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Twitter, the NFL, and the return of the monoculture

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Centralized media is back from the dead

The internet was supposed to destroy mass media.

I’m paraphrasing here, but it was an idea that was kicking around a lot through the last two decades, from people like Howard Rheingold, Douglas Rushkoff, and even Jeff Jarvis. Instead of one camera broadcasting to millions of people, the internet will let all those millions of people make media for each other, ditching corporate monoculture for a new kind of networked society.

Now, that future is here — and we’re using it to watch football.

Twitter is now in the mass media business

This morning, Twitter announced a new deal with the NFL that gives it streaming rights to 10 Thursday Night Football games in the coming season. It’s a big, expensive play for Twitter, one the company hopes will pay off with new users and new buzz. But beyond the business logic, the move signals a new idea of what networks like Twitter are for. With today’s deal, Twitter is now in the mass media business.

In some ways, this kind of event-centered conversation is what Twitter has always been about. The app first launched at SXSW in 2006, giving anyone present a new way to talk about the event. Using Twitter today means navigating dozens of similarly event-based conversations. There’s Sports Twitter, Debate Twitter, Apple Keynote Twitter, Disaster Twitter, and perhaps most infamous, Awards Show Twitter. That’s become one of the platform’s main strengths over Facebook: it’s a way to follow what people are saying about a specific thing at a specific time, something the service tried to lean into with Moments. Facebook has broader reach, but none of that specificity, which gives Twitter a unique appeal for groups like the NFL.

Football Twitter already has its own unique energy, encouraging people to tweet things like "Gronk!" with no context or explanation. Now it will have the footage to support that energy. That seems to have been a large part what made the deal attractive to the NFL. "Twitter is where live events unfold," Commissioner Roger Goodell said in a statement accompanying the deal. "There is a massive amount of NFL-related conversation happening on Twitter during our games." At the same time, Twitter CEO Jack Dorsey has made it clear that live events are central to the company’s future. "Twitter is live," he said in a recent earnings call. "Live commentary, live conversations, and live connections."

"Twitter is where live events unfold."

That power isn’t unique to Twitter. Snapchat Live Stories pull off a similar trick with ephemeral video, taking you directly to festivals, events, and awards shows. This year’s Oscars was the first story that could be watched from the web, expanding its reach even further. Live-streaming apps like Periscope aim at a similar feeling, bringing you live video from wherever is most interesting at a given time. At this point, the feeling of being in a digital crowd around a popular event is one of the things social media does best. Twitter has the lead on that feeling, but they’re far from the only people chasing it.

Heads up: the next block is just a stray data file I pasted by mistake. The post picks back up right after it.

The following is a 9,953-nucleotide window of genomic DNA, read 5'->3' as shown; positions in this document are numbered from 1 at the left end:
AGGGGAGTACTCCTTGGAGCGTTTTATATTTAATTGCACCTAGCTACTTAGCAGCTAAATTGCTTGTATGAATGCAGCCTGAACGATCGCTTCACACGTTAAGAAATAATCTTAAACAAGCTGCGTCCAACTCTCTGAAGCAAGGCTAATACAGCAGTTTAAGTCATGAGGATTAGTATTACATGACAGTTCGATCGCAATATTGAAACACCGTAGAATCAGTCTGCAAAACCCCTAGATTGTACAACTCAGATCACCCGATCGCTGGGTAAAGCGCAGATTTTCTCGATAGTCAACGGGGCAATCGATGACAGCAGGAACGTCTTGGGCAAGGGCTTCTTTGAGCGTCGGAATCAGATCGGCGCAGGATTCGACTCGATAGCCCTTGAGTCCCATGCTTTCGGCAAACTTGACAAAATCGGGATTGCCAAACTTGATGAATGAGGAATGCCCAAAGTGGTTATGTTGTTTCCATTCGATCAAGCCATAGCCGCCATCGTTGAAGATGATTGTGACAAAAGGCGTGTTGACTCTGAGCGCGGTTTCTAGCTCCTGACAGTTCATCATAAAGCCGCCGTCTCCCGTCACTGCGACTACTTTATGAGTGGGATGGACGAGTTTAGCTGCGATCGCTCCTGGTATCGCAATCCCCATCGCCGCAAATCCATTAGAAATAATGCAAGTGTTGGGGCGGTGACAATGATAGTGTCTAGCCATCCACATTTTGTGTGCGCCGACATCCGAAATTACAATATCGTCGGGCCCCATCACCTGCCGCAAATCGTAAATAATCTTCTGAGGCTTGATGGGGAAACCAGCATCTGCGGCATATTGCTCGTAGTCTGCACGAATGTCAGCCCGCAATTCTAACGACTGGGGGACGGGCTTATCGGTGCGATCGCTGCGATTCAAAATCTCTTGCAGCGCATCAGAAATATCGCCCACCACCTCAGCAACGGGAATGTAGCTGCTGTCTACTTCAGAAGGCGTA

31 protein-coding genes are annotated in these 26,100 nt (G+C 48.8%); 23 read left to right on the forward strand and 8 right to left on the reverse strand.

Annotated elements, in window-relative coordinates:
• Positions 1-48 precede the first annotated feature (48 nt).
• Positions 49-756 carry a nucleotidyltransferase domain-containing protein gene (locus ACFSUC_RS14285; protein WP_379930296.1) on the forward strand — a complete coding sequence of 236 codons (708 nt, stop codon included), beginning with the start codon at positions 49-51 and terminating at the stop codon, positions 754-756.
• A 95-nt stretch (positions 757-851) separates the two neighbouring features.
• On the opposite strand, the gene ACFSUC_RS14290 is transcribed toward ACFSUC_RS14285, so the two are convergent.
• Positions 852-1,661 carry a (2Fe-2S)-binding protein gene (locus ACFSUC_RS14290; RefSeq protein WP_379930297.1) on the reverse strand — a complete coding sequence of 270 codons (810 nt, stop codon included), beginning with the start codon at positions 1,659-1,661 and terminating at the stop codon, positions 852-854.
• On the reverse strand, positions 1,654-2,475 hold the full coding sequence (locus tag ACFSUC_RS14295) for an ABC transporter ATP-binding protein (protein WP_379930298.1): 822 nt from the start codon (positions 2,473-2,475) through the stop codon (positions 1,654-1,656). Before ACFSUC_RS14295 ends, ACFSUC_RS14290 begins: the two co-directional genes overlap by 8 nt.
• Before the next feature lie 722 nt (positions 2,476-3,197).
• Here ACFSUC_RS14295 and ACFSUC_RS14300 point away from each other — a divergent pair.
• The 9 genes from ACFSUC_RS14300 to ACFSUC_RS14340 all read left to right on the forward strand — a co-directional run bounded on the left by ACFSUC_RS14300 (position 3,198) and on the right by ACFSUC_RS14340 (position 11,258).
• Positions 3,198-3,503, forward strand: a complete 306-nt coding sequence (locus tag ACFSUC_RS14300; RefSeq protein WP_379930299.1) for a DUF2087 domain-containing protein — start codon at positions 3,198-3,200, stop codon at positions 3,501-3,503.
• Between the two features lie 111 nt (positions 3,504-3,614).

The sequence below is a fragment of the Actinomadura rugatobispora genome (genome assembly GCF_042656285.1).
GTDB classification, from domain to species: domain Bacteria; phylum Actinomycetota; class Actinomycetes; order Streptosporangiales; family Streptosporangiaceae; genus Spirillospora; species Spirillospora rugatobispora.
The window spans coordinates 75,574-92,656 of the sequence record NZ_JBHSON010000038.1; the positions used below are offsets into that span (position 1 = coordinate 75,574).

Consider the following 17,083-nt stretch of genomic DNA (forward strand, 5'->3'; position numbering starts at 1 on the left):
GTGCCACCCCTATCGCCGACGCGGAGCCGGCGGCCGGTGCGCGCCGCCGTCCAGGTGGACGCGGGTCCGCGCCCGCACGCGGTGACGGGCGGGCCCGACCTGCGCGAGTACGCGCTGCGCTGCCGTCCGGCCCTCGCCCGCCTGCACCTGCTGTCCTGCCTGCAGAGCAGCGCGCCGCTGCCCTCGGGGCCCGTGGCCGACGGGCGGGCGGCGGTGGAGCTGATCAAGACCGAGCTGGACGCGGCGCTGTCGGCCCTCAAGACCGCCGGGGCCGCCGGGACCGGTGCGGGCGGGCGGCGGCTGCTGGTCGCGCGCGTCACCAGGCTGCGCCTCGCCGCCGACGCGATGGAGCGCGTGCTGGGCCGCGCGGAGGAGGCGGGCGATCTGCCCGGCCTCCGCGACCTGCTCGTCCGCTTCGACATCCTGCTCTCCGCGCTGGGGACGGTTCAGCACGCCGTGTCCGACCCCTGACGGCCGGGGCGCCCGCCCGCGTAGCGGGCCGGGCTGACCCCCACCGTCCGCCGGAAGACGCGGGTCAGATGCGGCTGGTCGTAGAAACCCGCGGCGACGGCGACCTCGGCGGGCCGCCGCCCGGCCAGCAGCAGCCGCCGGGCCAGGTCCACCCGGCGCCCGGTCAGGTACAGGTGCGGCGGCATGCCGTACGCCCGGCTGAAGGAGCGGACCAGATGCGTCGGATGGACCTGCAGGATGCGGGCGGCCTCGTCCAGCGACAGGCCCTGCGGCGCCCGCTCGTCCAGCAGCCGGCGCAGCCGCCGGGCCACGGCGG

Algorithms differ, but the subjects of each service tend to look more or less the same. They’re all broadly popular events, the kind of thing you can imagine being broadcast on network television. Even if you aren’t watching the World Cup or the Grammys on TV, you might be interested in the conversation around it, or a few well-placed highlights. The result looks a lot like TV, radio and other mass media— and why wouldn’t it? When you’re blasting out a Live Story or a Moment to millions of users at once, it would be foolish to waste it on niche tastes.

Ten years from now, will Instagram look more like YouTube or Twitter Moments?

There’s nothing necessarily wrong with that. The Oscars are fun, and everyone loves a good Song of the Summer. But it’s very different from the initial promise of web culture, laid out by people like Rushkoff and Rheingold. The theory was that radio and television had been focused around central hubs because technology demanded it. Radio towers sent out a single signal to millions of people at once. They were also expensive, demanding large companies to support the necessary infrastructure. As we switch to smarter, cheaper distribution mechanisms, media organizations would shrink in turn, eventually getting as small as a single guy in a basement.

Versions of that dream still exist. YouTube is one example, with millions of single-person blogs exploring ever-more specific topics and formats. You could make a strong case for SoundCloud too. But while some platforms are still driving towards decentralization, Twitter and many others are headed in the opposite direction, toward the same centralized events that dominated the media 80 years ago. Still others are caught awkwardly in the middle. When Instagramers blow up over the service’s new algorithm, that’s part of what’s feeding the anxiety. Ten years from now, will Instagram look more like YouTube or Twitter Moments? There was a time when I would have confidently predicted that decentralization would win out. Now, it’s far less clear.

It’s hard to be entirely impartial. I like web culture, and I want it to win. I tend to shy away from network TV shows and Top 40 music. I like Weird Twitter, and probably won’t watch the Thursday night streams. That’s not the only way to live but it happens to be what I’m into, and for a long time it drove me away from TV and FM radio and towards the web. Now, those battle lines are completely scrambled. Pop is getting weirder. TV shows are pitching to smaller and smaller audiences, and many of them aren’t even on TV. Snapchat is partnering with the Oscars, and Twitter with the NFL. Even for a true believer, it’s hard to know which side you’re on.